Due to the specific upconverting luminescence using near infrared light to stimulate photosensitizers (PSs), upconversion nanoparticles (UCNPs) are widely used for photodynamic therapy (PDT). Once the cancer targeting property of the nanomedicines is improved, the efficiency of the UCNP-based PDT will also be enhanced. The researchers utilized pH low insertion peptide (pHLIP), a cancer-targeting section, to functionalize an 808 nm stimulated UCNP-based nanoplatform. The platform has a minimum over-heating effect to carry out PDT.
By delivering cargo specifically to cancer cells under an acidic environment, pHLP will have the effective active-targeting ability to cancer cells or tumor due to acidosis. The nanoplatform has the efficient NIR-irradiated PDT effect in cancer cells, especially under a slight acidic environment which is similar to the tumor environment. Being attributed to the targeting property of pHLP to cancer cells under acidic environment, such efficiency makes for the entry of the nanoplatform.
In addition, pHLP-functionalized nanoplatform is safe to the mice wwith a high maximum tolerated dose (MTD), which might expand the availability of administration in vivo. Through intratumor injection of the nanoplatform by NIR irradiation on the breast tumor, the effective in vivo antitumor activity can be achieved. The nanoparticles are accumulated in the tumor, showing the excellenr tumor-targeting property of the pHLP-functionalized nanoplatform to ensure the efficient PDT in vivo. Furthermore, the nanoparticles are stable in vivo as they can be stayed in the bloodstream in a long period.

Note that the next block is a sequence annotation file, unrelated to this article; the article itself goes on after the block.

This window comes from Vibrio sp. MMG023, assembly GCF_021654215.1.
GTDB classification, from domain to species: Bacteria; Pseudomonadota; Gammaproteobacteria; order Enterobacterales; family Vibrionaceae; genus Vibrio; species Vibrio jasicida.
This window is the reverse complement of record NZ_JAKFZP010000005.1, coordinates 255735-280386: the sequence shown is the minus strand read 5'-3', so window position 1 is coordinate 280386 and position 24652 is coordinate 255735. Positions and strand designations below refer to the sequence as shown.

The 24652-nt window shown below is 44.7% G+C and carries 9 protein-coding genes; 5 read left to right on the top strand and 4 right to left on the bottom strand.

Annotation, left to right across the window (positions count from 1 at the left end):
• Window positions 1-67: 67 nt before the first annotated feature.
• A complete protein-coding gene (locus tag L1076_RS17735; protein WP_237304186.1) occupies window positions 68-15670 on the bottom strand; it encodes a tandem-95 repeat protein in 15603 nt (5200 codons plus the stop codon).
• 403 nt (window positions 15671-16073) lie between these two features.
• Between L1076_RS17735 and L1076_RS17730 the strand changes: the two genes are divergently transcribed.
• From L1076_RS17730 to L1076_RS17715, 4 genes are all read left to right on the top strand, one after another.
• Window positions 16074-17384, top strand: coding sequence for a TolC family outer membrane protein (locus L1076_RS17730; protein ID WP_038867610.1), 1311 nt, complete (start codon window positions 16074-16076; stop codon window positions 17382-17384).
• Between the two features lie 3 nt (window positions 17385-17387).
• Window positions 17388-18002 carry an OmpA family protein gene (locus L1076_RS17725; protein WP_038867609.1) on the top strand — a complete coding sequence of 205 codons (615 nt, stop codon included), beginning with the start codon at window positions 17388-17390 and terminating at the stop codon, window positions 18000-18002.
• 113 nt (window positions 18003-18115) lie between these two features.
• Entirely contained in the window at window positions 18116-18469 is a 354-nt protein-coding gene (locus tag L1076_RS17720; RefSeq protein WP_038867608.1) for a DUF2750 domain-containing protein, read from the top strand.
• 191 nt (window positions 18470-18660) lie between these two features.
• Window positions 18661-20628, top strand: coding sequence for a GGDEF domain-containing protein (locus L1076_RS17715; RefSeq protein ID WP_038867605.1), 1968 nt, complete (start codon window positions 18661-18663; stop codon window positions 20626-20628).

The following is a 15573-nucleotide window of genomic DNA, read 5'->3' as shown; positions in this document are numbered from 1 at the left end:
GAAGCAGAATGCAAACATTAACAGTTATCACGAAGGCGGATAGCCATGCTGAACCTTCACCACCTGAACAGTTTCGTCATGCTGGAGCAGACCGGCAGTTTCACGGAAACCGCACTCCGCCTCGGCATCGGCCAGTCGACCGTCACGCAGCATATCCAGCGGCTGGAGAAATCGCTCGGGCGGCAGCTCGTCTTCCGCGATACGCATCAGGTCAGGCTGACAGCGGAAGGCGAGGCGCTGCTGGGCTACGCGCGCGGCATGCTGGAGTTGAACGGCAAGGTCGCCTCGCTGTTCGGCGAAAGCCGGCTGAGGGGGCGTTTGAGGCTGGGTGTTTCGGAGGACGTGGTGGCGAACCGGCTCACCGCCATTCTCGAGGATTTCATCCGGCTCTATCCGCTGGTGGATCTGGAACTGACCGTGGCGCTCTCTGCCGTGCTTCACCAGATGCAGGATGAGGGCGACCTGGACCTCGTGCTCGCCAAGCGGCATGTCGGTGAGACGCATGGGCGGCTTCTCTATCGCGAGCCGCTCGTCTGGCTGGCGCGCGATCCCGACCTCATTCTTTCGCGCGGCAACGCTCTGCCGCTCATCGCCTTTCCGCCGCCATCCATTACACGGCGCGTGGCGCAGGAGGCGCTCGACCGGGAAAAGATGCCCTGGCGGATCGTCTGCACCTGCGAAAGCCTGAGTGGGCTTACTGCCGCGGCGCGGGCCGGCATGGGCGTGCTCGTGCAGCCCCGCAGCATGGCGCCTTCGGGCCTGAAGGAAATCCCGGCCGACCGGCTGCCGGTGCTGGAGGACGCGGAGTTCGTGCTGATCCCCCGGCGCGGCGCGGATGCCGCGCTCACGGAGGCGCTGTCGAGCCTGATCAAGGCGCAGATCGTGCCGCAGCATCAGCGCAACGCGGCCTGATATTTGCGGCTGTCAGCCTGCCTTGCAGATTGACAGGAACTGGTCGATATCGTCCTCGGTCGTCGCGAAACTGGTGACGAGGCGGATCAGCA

In a word, the UCNP-based nanoplatform with tumor-targeting properties is capable of performing PDT in vivo and in vitro efficiently.